Thursday, April 24, 2014

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U.Va. Study: Needlestick Law Saving Up to $415 Million, Prevents 100,000 Health Care Injuries Yearly

A federal law intended to protect health care workers from accidental needlesticks has slashed the number of such injuries by more than 100,000 annually and is producing a yearly cost savings of up to $415 million, a new study from the University of Virginia School of Medicine suggests.

The study marks the first time the researchers have quantified the national reduction in costs and injuries following the implementation of 2000’s Needlestick Safety and Prevention Act, a law U.Va. helped champion.

“When disparate interest groups cooperate, strong, fact-based legislation can be crafted,” said Elayne Phillips of the School of Medicine and the School of Nursing and director of research at U.Va.’s International Healthcare Worker Safety Center. “In this case, health care professionals joined forces with their associations, legislators, researchers, hospital administrators, government workers and medical device manufacturers to support the legislation. And the result was as intended.

“Even in the absence of knowledge regarding subsequent reduction in disease, the savings attributed to the injuries alone is significant and will continue into the future.”

The Needlestick Safety and Prevention Act required employers to provide safer devices (such as safety syringes), review exposure-control plans annually and maintain logs of all injuries by sharp items. It also gave health care workers who use the devices a greater role in selecting those devices.

To assess the nationwide effect of the legislation, the U.Va. researchers reviewed injury data collected from 85 hospitals in 10 states between 1995 and 2005. This work was conducted under the auspices of the International Healthcare Worker Safety Center, directed by Janine Jagger, a professor of medicine.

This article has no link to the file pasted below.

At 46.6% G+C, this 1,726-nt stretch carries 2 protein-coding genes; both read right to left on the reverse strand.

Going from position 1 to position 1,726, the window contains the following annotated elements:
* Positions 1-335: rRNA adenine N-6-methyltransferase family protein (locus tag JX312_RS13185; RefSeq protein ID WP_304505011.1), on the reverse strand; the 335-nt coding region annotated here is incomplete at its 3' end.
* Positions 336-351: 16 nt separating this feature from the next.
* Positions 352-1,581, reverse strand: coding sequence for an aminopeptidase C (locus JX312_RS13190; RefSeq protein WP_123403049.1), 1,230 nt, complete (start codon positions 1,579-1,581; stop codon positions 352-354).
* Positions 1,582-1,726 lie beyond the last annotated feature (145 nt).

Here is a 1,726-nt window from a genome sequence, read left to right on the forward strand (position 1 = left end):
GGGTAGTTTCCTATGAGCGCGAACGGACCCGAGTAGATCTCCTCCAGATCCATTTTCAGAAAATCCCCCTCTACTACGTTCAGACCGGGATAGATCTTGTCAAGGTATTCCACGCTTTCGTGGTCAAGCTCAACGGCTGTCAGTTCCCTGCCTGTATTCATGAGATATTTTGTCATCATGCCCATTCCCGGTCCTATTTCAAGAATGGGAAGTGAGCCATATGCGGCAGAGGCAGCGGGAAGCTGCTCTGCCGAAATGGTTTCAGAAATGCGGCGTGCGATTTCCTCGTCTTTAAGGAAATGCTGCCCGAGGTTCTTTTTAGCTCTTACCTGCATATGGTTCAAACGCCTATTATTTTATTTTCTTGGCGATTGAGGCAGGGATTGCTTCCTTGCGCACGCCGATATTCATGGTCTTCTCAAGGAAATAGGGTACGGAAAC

The law, the researchers found, reduced accidental health care injuries by more than a third following its implementation in 2000. Based on those figures, the researchers have calculated the nationwide reduction in needlestick injuries at more than 100,000 a year and the annual cost savings at $69 million to $415 million.

“The results of this study are very heartening as they confirm that the prevention measures we have been advocating for 20 years and that are now legally required have had a remarkable impact. It is a great public health success story,” Jagger said. “Since the Needlestick Safety and Prevention Act of 2000 was passed, hundreds of thousands of health care workers in the U.S. have unknowingly been spared the trauma of sharps injuries and the possibility of contracting bloodborne pathogens. The risk they face today is a very small fraction of what it was two decades ago.

“The added bonus is that many other countries are adopting our legislative model and multiplying the impact of our efforts in the U.S.”

The findings have been published online by the journal Infection Control and Hospital Epidemiology and will appear in a forthcoming print edition. The article’s credited authors were Phillips, Mark R. Conaway, Ginger Parker, Jane Perry and Jagger, all of U.Va.

While the needlestick legislation has had a dramatic impact, the authors note that there is still more work to be done to ensure the safety of health care workers across the country.

“Health care practitioners, educators, administrators, researchers, device manufacturers and policymakers all have roles to play in addressing the remaining challenges in needlestick risk reduction,” the authors write in their paper. “Protecting the health of the health care workforce is critical to preserving the health care system.”

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